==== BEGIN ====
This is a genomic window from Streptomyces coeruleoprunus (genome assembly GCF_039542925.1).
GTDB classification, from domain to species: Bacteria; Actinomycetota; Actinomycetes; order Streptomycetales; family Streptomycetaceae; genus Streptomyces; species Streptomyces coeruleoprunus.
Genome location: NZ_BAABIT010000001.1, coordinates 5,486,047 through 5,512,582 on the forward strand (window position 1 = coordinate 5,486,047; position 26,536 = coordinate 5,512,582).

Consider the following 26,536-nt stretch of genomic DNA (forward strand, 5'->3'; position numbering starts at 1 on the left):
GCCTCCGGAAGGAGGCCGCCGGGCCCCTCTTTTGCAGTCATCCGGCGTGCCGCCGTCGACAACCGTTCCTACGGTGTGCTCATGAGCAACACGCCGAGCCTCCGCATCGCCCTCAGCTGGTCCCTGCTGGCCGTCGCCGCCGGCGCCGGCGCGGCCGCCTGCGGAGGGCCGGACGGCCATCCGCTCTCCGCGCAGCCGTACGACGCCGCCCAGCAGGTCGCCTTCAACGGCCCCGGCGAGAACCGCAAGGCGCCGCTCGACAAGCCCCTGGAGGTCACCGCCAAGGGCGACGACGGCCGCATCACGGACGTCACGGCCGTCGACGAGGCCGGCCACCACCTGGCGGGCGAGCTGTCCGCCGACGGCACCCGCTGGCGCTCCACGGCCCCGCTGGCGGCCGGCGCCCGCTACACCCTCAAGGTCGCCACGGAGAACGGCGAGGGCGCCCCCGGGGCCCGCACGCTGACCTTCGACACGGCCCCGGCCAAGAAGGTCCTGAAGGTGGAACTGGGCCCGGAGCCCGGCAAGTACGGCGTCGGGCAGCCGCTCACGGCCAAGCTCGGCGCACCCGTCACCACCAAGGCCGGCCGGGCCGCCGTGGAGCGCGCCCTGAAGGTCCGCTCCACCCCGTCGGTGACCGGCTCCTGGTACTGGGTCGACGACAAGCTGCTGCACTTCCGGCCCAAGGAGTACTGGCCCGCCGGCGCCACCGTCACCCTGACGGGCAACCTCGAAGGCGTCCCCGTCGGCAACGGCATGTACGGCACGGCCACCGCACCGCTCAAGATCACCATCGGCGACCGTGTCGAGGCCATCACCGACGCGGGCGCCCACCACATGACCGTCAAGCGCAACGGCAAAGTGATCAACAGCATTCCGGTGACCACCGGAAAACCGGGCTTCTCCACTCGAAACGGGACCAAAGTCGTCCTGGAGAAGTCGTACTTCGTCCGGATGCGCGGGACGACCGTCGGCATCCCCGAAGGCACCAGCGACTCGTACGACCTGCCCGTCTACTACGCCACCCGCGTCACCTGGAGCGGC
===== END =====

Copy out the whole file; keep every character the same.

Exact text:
This is a genomic window from Streptomyces coeruleoprunus (genome assembly GCF_039542925.1).
GTDB classification, from domain to species: Bacteria; Actinomycetota; Actinomycetes; order Streptomycetales; family Streptomycetaceae; genus Streptomyces; species Streptomyces coeruleoprunus.
Genome location: NZ_BAABIT010000001.1, coordinates 5,486,047 through 5,512,582 on the forward strand (window position 1 = coordinate 5,486,047; position 26,536 = coordinate 5,512,582).

Consider the following 26,536-nt stretch of genomic DNA (forward strand, 5'->3'; position numbering starts at 1 on the left):
GCCTCCGGAAGGAGGCCGCCGGGCCCCTCTTTTGCAGTCATCCGGCGTGCCGCCGTCGACAACCGTTCCTACGGTGTGCTCATGAGCAACACGCCGAGCCTCCGCATCGCCCTCAGCTGGTCCCTGCTGGCCGTCGCCGCCGGCGCCGGCGCGGCCGCCTGCGGAGGGCCGGACGGCCATCCGCTCTCCGCGCAGCCGTACGACGCCGCCCAGCAGGTCGCCTTCAACGGCCCCGGCGAGAACCGCAAGGCGCCGCTCGACAAGCCCCTGGAGGTCACCGCCAAGGGCGACGACGGCCGCATCACGGACGTCACGGCCGTCGACGAGGCCGGCCACCACCTGGCGGGCGAGCTGTCCGCCGACGGCACCCGCTGGCGCTCCACGGCCCCGCTGGCGGCCGGCGCCCGCTACACCCTCAAGGTCGCCACGGAGAACGGCGAGGGCGCCCCCGGGGCCCGCACGCTGACCTTCGACACGGCCCCGGCCAAGAAGGTCCTGAAGGTGGAACTGGGCCCGGAGCCCGGCAAGTACGGCGTCGGGCAGCCGCTCACGGCCAAGCTCGGCGCACCCGTCACCACCAAGGCCGGCCGGGCCGCCGTGGAGCGCGCCCTGAAGGTCCGCTCCACCCCGTCGGTGACCGGCTCCTGGTACTGGGTCGACGACAAGCTGCTGCACTTCCGGCCCAAGGAGTACTGGCCCGCCGGCGCCACCGTCACCCTGACGGGCAACCTCGAAGGCGTCCCCGTCGGCAACGGCATGTACGGCACGGCCACCGCACCGCTCAAGATCACCATCGGCGACCGTGTCGAGGCCATCACCGACGCGGGCGCCCACCACATGACCGTCAAGCGCAACGGCAAAGTGATCAACAGCATTCCGGTGACCACCGGAAAACCGGGCTTCTCCACTCGAAACGGGACCAAAGTCGTCCTGGAGAAGTCGTACTTCGTCCGGATGCGCGGGACGACCGTCGGCATCCCCGAAGGCACCAGCGACTCGTACGACCTGCCCGTCTACTACGCCACCCGCGTCACCTGGAGCGGC